Peeling paint that could be lead-based

Protect Your Family From Lead In Your Home

Are You Planning To Buy, Rent, or Renovate a Home Built Before 1978?

Did you know that many houses and apartments built before 1978 have lead-based paint? Lead from paint, chips, and dust can pose serious health hazards.

Read this article to learn:

Before renting or buying a pre-1978 home or apartment, federal law requires:

  • Sellers must disclose known information on lead-based paint or lead-based paint hazards before selling a house
  • Real estate sales contracts must include a specific warning statement about lead-based paint. Buyers have up to 10 days to check for lead.
  • Landlords must disclose known information on lead-based paint or lead-based paint hazards before leases take effect. Leases must include a specific warning statement about lead-based paint.

If undertaking renovations, repairs, or painting (RRP) projects in your pre-1978 home or apartment:

  • Read EPA’s pamphlet, The Lead-Safe Certified Guide to Renovate Right,to learn about the lead-safe work practices that contractors are required to follow when working in your home.

Simple Steps to Protect Your Family from Lead Hazards

If you think your home has lead-based paint:

  • Don’t try to remove lead-based paint yourself.
  • Always keep painted surfaces in good condition to minimize deterioration.
  • Get your home checked for lead hazards. Find a certified inspector or risk assessor at epa.gov/lead.
  • Talk to your landlord about fixing surfaces with peeling or chipping paint.
  • Regularly clean floors, window sills, and other surfaces.
  • Take precautions to avoid exposure to lead dust when remodeling.
  • When renovating, repairing, or painting, hire only EPA- or state-approved Lead-Safe certified renovation firms.
  • Before buying, renting, or renovating your home, have it checked for lead-based paint.
  • Consult your health care provider about testing your children for lead. Your pediatrician can check for lead with a simple blood test.
  • Wash children’s hands, bottles, pacifiers, and toys often.
  • Make sure children eat healthy, low-fat foods high in iron, calcium, and vitamin C.
  • Remove shoes or wipe soil of shoes before entering your house.

Lead Gets into the Body in Many Ways

Adults and children can get lead into their bodies if they:

  • Breathe in lead dust (especially during activities such as renovations, repairs, or painting that disturb painted surfaces).
  • Swallow lead dust that has settled on food, food preparation surfaces, and other places.
  • Eat paint chips or soil that contains lead.

Lead is especially dangerous to children under the age of 6.

  • At this age, children’s brains and nervous systems are more sensitive to the damaging effects of lead.
  • Children’s growing bodies absorb more lead.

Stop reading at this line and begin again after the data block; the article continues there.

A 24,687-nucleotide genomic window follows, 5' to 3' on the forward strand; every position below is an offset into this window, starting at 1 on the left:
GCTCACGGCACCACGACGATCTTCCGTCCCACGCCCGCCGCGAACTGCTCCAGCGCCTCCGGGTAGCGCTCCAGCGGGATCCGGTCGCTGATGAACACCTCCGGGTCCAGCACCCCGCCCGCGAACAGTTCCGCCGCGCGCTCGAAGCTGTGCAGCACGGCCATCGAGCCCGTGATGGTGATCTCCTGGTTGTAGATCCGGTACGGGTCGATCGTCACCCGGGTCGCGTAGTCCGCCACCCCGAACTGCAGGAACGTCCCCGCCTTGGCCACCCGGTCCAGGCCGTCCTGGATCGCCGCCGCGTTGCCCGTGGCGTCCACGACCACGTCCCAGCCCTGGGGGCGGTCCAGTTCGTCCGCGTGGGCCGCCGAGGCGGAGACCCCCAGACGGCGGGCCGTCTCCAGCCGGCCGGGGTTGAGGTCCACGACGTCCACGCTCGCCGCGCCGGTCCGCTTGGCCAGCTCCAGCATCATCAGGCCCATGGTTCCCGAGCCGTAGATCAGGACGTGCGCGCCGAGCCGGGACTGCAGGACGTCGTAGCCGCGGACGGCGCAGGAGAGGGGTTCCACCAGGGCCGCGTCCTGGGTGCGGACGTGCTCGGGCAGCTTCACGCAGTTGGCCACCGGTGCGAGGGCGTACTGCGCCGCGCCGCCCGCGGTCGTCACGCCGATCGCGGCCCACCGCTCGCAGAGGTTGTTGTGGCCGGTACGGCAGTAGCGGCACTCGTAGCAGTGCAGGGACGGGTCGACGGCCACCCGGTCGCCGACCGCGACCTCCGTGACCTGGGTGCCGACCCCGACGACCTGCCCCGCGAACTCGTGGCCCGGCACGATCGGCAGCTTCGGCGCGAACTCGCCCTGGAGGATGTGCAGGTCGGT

• Babies and young children often put their hands and other objects in their mouths. These objects can have lead dust on them.

Women of childbearing age should know that lead is dangerous to a developing fetus.

  • Women with a high lead level in their system before or during pregnancy risk exposing the fetus to lead through the placenta during fetal development.

Even children who appear healthy can have dangerous levels of lead in their bodies.

Health Effects of Lead

Lead affects the body in many ways. It is important to know that even exposure to low levels of lead can severely harm children.

In children, exposure to lead can cause:

In children, lead can cause:

  • Nervous system and kidney damage.
  • Learning disabilities, attention deficit disorder, and decreased intelligence.
  • Speech, language, and behavior problems.
  • Poor muscle coordination.
  • Decreased muscle and bone growth.
  • Hearing damage.

While low-lead exposure is most common, exposure to high levels of lead can have devastating effects on children, including seizures, unconsciousness, and, in some cases, death.

Although children are especially susceptible to lead exposure, lead can be dangerous for adults too.

In adults, exposure to lead can cause:

  • Harm to a developing fetus
  • Increased chance of high blood pressure during pregnancy
  • Fertility problems (in men and women)
  • High blood pressure
  • Digestive problems
  • Nerve disorders
  • Memory and concentration problems
  • Muscle and joint pain

Check Your Family for Lead

Get your children and home tested if you think your home has lead.

Children’s blood lead levels tend to increase rapidly from 6 to 12 months of age, and tend to peak at 18 to 24 months of age.

Consult your doctor for advice on testing your children. A simple blood test can detect lead. Blood lead tests are usually recommended for:

  • Children at ages 1 and 2
  • Children or other family members who have been exposed to high levels of lead
  • Children who should be tested under your state or local health screening plan